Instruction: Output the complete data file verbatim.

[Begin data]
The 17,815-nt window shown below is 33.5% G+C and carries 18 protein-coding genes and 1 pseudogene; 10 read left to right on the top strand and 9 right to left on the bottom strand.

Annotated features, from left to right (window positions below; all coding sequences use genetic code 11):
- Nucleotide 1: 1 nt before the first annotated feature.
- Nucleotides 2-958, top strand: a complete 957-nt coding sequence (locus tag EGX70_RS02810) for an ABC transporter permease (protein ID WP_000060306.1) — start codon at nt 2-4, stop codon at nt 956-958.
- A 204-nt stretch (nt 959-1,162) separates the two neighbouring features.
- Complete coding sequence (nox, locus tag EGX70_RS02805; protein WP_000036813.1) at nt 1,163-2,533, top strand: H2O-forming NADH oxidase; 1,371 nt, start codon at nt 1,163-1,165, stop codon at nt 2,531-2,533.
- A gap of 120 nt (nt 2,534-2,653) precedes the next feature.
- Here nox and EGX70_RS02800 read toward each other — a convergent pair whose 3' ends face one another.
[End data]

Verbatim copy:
The 17,815-nt window shown below is 33.5% G+C and carries 18 protein-coding genes and 1 pseudogene; 10 read left to right on the top strand and 9 right to left on the bottom strand.

Annotated features, from left to right (window positions below; all coding sequences use genetic code 11):
- Nucleotide 1: 1 nt before the first annotated feature.
- Nucleotides 2-958, top strand: a complete 957-nt coding sequence (locus tag EGX70_RS02810) for an ABC transporter permease (protein ID WP_000060306.1) — start codon at nt 2-4, stop codon at nt 956-958.
- A 204-nt stretch (nt 959-1,162) separates the two neighbouring features.
- Complete coding sequence (nox, locus tag EGX70_RS02805; protein WP_000036813.1) at nt 1,163-2,533, top strand: H2O-forming NADH oxidase; 1,371 nt, start codon at nt 1,163-1,165, stop codon at nt 2,531-2,533.
- A gap of 120 nt (nt 2,534-2,653) precedes the next feature.
- Here nox and EGX70_RS02800 read toward each other — a convergent pair whose 3' ends face one another.